It’s not a secret that the Cleveland Cavaliers have to find ways to shore up their perimeter shooting to open some things up for Darius Garland, Donovan Mitchell and Evan Mobley. Ditto for Jarrett Allen, who is an important piece for this Cleveland team as well.
For the Cavaliers, they seem likely to address their perimeter shooting and small forward needs via free agency and/or trade this offseason, and bringing in a developmental piece for down the road by way of the 2023 NBA Draft wouldn’t hurt.
Rumored targets for Cleveland this offseason would appear to be Kelly Oubre Jr., Yuta Watanabe, Donte DiVincenzo, among others, and names reportedly on Cleveland’s trade radar have been Royce O’Neale, Dorian Finney-Smith and Tim Hardaway Jr., for example. The gist is, Cleveland has to add some more shooting to the picture.
That said, when looking at the wing/3 man outlook for next season, currently, Cleveland could still possibly bring Caris LeVert back, and could still have Isaac Okoro, Cedi Osman, Dean Wade and Lamar Stevens, for now at least.
One would imagine things could definitely be different in that aspect from a rotational sense, though, and for the defensive wings, something likely has to give.
For the Cavaliers, something has to give with their defensive wings, in Okoro, Wade and Stevens, realistically.
Okoro, Wade and Stevens all are players that have aided Cleveland’s defense in recent seasons, and they deserve their credit for their efforts on that end of the floor. It shouldn’t go unnoticed, and their teammates and Cleveland’s coaching staff recognize the value those guys provide.
Okoro has held his own against wings over the years, and has been a perimeter and point-of-attack pest on many occasions, making it difficult for key scoring options to get comfortable.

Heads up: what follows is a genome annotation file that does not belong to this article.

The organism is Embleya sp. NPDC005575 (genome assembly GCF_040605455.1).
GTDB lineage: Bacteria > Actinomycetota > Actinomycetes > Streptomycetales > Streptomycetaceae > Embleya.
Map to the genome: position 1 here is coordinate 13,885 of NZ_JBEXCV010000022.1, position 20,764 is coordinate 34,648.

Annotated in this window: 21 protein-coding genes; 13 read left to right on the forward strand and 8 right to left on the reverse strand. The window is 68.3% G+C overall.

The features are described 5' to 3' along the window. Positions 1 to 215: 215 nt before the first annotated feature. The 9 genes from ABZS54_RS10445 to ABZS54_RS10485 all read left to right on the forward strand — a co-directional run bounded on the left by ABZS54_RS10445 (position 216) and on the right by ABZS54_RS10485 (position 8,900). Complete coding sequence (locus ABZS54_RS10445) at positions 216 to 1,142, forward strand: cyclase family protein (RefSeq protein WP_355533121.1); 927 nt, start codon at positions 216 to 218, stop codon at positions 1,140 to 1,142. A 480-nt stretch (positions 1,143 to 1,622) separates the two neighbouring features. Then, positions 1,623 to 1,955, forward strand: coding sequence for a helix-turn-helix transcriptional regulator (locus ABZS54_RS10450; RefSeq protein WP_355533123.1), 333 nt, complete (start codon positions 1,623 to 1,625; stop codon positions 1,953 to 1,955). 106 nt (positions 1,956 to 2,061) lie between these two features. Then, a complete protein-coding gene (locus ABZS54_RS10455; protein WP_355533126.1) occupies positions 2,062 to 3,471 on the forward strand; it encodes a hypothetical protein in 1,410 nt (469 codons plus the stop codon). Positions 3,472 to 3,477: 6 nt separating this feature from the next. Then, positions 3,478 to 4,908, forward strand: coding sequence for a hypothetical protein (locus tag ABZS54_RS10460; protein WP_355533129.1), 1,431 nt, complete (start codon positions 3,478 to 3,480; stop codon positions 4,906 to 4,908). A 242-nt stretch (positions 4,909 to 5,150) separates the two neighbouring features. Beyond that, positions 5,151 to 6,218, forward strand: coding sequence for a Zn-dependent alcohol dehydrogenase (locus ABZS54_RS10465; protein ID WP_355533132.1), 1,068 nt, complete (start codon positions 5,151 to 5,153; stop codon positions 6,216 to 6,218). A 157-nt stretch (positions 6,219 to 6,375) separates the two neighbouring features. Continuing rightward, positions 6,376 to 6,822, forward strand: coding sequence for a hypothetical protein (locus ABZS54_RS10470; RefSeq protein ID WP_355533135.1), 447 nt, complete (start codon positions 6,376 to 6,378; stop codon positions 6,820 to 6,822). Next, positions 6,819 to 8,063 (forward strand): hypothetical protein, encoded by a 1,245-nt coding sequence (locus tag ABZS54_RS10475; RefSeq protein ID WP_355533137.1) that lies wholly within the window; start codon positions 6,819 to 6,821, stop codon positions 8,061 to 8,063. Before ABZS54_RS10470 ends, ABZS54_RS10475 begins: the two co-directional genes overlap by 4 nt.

With Wade and Stevens, both are quality forward defenders who do a solid job of preventing drivers from breaking set defense down, and their contests to pull-up and mid-post threats are typically under control where their length is impactful.
Wade, in particular, has shown he’s a viable primary defender against off-screen/movement shooters, too, and Stevens’ sturdy build has enabled him to handle bigger matchups by playing essentially at the 4 spot, even at 6-foot-6 at times.
Both Wade and Stevens have proven themselves to be nice options to go to for stretches for Cleveland’s defense, and last season, even with offensive woes partially because of a shoulder injury, Wade deserves some love for the Cavaliers being 10-3 in games he started. Most of those came early on in the campaign predating his injury, but that still shows he can help, and overall, the Cavs were 30-14 in the regular season in games he appeared in.
Granted, the sample was relatively small, and with the lack of offensive production from Wade, there were some chunks of games where he was not nearly the player he was early in the season, and in the playoffs, didn’t seem viable. Minutes inconsistency post-All-Star played into that, but it was somewhat telling.
For Cleveland, as we’ve mentioned, when it comes to these three defensive wings/forwards, in Okoro, Wade and Stevens, especially, something has to give with their outlook. Okoro has made strides as a shooter, but has a ways to go before being a spacer, Stevens is in the same boat, even with him having some on-ball game, and Wade is somewhat streaky.
Wade has hit 35.9 and then 35.4 percent of his three-point attempts in his minutes the past two seasons, and the inconsistent opportunities have played some into that, however, he’s not much of an on-ball presence in this Cavs situation. In the playoffs, it’s fair to be skeptical of Wade being an offensive threat.
Further, while Wade is on a relatively team-friendly deal still, if Cleveland were to involve him and/or Okoro, and potentially multiple future second-round picks in a deal to sure up their starting 3 spot and shooting this offseason, nobody could blame the Cavs. It might be in the Cavs’ best interest to move one or both of Okoro/Wade before next season, if Cleveland can bring in another defensive wing/forward.
Stevens, meanwhile, has a team option of roughly $1.9 million for next season, but for his energy and locker room presence, would probably be sensible to keep around. He’ll be 26 in July, for context.
All things considered, it seems something may have to give as it pertains to the Cavaliers defensive wings/forwards we’ve discussed here.